Omar Souleyman – 'Wenu Wenu'
The dance album of 2013 – according to its admittedly slightly biased producer Kieran Hebden – isn’t Jon Hopkins’ ‘Immunity’ or Disclosure’s ‘Settle’. It’s a collection of Middle Eastern folk pop by a 47-year-old Syrian who sings in Arabic and Kurdish and made his name on the local wedding circuit.
Omar Souleyman started performing back in 1994, electrifying and accelerating traditional Syrian dabke music (dabke being the arm-linking, leg-swinging line-dance that forms at celebrations from Lebanon to Iraq). Joined two years later by Korg synthesizer whiz and producer Rizan Sa’id, he became something of a musical legend locally, dominating the lines of tape stalls that blare out their wares like rival sound systems.
That was how Seattle-based global obscurities label Sublime Frequencies came across him, and via their rough-and-ready compilations his synth-and-saz (long-necked lute) sound found Western ears. Now he’s big with the indie crowd, with a remix credit for Björk (who dubbed him ‘Syrian techno’ – needless to say, it stuck) and festival slots from Primevera to Pitchfork (when he can get the right visa). There’s both a fervent heat and a remote cool to his live presence: a moustachioed gent in tunic, kaffiyeh, leather jacket and aviator shades, he has his lyrics (often romantic melodramas) whispered sternly into his ear mid-performance by a suited poet with the discreet gravity of a political aide.
If you count the bootleg cassettes recorded at weddings, Souleyman has some 500 records to his name, but ‘Wenu Wenu’, produced by Hebden (aka electronic adventurer Four Tet) is his first studio album. It’s addictive stuff: a pumping, high-BPM, hard-edged, microtonal folk-rave that makes a virtue of incessance over variety, while picking out individual instruments with exciting clarity. Souleyman’s rasping voice is framed and deepened by reverb. Sa’id (at the risk of sounding dangerously orientalist) is more snake charmer than keyboard player, drawing out endlessly twisting and wriggling synth lines that strike out from the melody with a life of their own.
Of course, what ‘Wenu Wenu’ doesn’t have is the visual drama and intrigue of the live shows. Neither do we don’t buy the line regularly tripped out by Souleyman himself that the general meaning of his songs transcends language barriers: you really do need more than your common humanity to perceive that ‘Khattaba’ is about a marriage proposal in which the bride’s family demand a kilo’s worth of gold earrings and a Mercedes taxi. Then there are the questions, not all of them petty, about packaging and perception: the debates about exoticism, authenticity and ‘East-meets-West’ fetishism; about whether Souleyman is kitsch, and the extent to which that might be calculated.
But ‘Wenu Wenu’ genuinely is a contender for the dance album of the year because, apart from anything else, it’s massive fun to dance to. With an in-your-face urgency that’s impossible to resist, its opening synth stabs deliver you straight into the middle of a party like a street taxi screeching up at a wedding. And this party’s been going since 1994, so we’re already running late.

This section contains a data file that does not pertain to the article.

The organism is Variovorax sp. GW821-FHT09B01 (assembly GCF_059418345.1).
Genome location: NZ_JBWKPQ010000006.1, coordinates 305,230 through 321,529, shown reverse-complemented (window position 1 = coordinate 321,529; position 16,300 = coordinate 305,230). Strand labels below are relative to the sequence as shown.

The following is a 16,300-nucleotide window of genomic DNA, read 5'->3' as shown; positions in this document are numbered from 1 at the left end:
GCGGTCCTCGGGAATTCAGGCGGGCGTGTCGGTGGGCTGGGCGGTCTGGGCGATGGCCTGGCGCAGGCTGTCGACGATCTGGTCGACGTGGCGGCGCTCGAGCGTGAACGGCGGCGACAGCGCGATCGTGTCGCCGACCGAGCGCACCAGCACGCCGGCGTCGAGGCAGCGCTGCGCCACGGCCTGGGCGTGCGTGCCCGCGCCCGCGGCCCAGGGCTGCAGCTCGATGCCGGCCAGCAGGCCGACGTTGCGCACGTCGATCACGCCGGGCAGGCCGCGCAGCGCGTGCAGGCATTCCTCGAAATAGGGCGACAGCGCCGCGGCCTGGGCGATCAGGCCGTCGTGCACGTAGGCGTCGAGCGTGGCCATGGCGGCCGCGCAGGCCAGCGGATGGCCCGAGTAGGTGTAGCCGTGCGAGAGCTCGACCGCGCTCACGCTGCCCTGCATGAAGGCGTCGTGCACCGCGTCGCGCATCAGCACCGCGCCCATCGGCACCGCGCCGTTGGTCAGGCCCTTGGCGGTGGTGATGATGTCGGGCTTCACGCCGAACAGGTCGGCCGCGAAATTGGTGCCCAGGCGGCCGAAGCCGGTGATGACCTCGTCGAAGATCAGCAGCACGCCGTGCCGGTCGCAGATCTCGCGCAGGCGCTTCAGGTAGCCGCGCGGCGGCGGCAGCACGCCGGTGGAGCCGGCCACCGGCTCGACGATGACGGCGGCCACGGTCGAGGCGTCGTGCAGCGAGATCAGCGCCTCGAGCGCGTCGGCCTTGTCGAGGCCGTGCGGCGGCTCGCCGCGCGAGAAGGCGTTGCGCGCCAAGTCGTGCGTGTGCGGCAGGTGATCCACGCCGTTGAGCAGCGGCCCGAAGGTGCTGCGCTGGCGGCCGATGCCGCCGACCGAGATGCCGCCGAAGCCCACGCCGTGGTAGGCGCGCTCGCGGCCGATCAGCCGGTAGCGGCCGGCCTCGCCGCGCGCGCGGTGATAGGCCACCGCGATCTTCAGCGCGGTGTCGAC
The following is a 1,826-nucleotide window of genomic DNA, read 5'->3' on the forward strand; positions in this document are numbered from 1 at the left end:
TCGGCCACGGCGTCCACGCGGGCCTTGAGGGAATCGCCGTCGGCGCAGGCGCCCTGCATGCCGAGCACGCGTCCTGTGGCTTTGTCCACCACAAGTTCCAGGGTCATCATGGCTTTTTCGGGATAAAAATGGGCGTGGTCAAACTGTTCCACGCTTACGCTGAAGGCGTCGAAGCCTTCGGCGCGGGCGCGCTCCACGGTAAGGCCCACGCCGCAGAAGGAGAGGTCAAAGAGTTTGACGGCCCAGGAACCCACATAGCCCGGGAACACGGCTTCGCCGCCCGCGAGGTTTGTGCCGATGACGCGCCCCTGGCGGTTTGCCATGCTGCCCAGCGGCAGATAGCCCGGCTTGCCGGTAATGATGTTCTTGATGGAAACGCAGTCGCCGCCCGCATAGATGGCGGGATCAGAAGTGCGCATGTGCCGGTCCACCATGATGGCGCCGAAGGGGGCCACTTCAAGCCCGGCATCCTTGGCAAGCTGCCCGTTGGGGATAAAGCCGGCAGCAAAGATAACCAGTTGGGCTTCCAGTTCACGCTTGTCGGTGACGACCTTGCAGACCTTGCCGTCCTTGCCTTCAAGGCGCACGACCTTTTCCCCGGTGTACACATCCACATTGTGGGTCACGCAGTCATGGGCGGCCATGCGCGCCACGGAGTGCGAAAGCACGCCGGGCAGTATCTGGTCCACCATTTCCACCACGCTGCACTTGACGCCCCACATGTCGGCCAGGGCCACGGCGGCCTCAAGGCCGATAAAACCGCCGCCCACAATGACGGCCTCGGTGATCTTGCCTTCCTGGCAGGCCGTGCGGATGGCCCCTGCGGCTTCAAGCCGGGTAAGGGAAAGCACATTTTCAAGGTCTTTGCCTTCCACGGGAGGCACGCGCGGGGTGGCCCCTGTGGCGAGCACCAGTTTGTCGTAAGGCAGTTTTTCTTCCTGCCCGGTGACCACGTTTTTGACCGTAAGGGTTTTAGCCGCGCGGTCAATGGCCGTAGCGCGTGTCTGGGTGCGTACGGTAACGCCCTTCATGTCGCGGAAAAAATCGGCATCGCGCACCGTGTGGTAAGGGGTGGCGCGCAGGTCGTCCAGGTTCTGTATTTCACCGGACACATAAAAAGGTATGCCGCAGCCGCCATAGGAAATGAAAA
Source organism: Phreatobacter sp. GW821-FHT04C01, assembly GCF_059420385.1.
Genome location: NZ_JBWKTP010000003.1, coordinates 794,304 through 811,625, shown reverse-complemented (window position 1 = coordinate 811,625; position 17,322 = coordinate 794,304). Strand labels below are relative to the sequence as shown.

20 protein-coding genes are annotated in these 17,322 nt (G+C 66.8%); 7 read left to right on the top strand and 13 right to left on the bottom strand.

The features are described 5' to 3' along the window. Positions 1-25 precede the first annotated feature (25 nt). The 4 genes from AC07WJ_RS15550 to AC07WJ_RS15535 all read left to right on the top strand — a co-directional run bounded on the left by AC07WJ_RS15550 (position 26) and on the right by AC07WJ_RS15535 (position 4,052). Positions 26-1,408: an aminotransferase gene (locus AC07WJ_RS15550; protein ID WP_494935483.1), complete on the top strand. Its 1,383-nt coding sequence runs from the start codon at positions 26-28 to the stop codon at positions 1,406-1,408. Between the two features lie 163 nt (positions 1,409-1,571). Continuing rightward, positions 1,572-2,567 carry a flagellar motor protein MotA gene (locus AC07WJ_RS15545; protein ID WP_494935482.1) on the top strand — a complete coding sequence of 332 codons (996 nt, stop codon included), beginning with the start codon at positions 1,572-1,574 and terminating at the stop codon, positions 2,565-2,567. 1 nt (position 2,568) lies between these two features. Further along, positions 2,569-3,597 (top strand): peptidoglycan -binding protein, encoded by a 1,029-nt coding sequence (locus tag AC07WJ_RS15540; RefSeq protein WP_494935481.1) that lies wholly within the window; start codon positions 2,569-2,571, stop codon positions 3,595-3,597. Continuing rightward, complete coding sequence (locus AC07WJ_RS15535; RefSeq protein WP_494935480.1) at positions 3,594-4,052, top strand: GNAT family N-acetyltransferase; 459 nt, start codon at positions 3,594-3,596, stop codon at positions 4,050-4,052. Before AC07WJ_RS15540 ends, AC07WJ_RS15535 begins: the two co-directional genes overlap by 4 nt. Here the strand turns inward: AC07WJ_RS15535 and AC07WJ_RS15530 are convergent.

Buy this album here
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Listen to 'Wenu Wenu' on Spotify
In case you didn’t know, Scandinavia is cool right now. The food, the fashion, the facial hair – plus the Vikings have invaded the British Museum. All we need next is a healthy economy, a reliable public transport system and a sense of social justice, and London will be indistinguishable from Oslo. Meanwhile in Hackney, there’s yet another Northern European-inspired incursion. Or apparently so: the website claims this bar-restaurant-club draws on ‘a Nordic aesthetic’, although it’s not immediately obvious within. Oslo occupies the previously deserted old Hackney rail station and takes on a bit of a railway theme with its luggage-rack lighting, plus there are industrial stylings that give the whole place a Janet Jackson ‘Rhythm Nation’ video feel. The restaurant part is rather fancy, its food incorporating a few of the forages, pickles, jellies and marinations of New Nordic cooking. The kitchen is regularly given over to guest chefs, and you have to book – it’s always heaving. Eat in the bar and the food is more straightforward. Where once the standard snack in pubs was a toastie, sausage roll or pork pie, now it’s the slider or fried chicken. These are served alongside frankly obscene portions of chips, slathered with the likes of cured bacon fat and bacon salt, or braised oxtail, gravy and cheese. There’s a commendable range of craft beers from the vicinity, including a couple from Five Points Brewing just five minutes up the road at the Downs.Head upstairs and you’ll find a
Venue says: “Join us every Thursday night until late for Soul Soul Soul – a night of vinyl appreciation with DJs playing soul, funk, disco and more.”